Sep 01, 1952 Print this article

Two Feminine Ideals

On the right, we have the Servant of God Maria Clotilda de Savoy Napoleon (1843-1911), outstanding for her birth, her grand personal distinction, as well as for her virtue. She will probably be elevated to the honors of the altars, since the cause of her beatification is already under way. By the nobility of her bearing, she represents a typical Christian lady of the nineteenth century wholly turned to a life of sacrifice particularly at home, applying herself with great dedication as a mother and wife according to the spirit of the Church. Though she is very feminine, her whole makeup mirrors an outstanding firmness that does not exclude a great kindness. In a word, she can be considered as an authentic expression of the true feminine ideal.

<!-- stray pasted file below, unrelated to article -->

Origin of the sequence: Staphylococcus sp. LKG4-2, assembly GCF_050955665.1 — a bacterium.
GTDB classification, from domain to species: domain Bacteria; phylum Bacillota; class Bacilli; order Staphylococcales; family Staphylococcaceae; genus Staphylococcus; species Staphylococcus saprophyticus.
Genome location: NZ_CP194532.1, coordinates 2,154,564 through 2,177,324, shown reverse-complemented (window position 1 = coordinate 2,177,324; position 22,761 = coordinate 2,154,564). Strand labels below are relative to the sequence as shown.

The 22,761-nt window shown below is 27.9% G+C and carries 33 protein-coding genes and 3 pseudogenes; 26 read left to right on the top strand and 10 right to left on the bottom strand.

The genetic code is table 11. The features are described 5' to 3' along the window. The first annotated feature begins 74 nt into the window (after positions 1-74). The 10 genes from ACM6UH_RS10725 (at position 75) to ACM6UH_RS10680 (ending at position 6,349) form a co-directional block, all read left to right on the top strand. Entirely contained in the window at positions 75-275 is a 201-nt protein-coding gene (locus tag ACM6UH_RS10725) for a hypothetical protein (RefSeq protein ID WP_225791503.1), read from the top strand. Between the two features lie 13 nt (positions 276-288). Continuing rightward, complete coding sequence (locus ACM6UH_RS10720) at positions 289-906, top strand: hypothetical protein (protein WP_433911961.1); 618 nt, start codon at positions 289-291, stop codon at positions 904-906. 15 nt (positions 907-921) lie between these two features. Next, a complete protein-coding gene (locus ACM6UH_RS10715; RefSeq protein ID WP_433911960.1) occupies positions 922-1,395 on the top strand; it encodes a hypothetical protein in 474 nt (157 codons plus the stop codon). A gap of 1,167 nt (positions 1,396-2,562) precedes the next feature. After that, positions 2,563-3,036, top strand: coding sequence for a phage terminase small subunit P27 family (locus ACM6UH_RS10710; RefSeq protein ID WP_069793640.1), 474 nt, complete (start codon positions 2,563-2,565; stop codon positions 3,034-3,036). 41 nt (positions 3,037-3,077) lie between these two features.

The Romanian communist, Ana Pauker, (left) is the archetype of a woman formed according to the norms of communism. Gross, masculine, showing neither the modesty nor dedication that a woman's place in society requires, she is a blatant tom girl without feelings, fitting the brutal and mechanical era ushered in by modern neo-paganism.
* * *
Click here to see a closeup of Ana Pauker as she appeared on the cover of TIME Magazine, September 20, 1948.

(*) This article was originally published in the magazine Catolicismo, Issue #21, September 1952. It has been translated and adapted for publication without the author's revision. –Ed.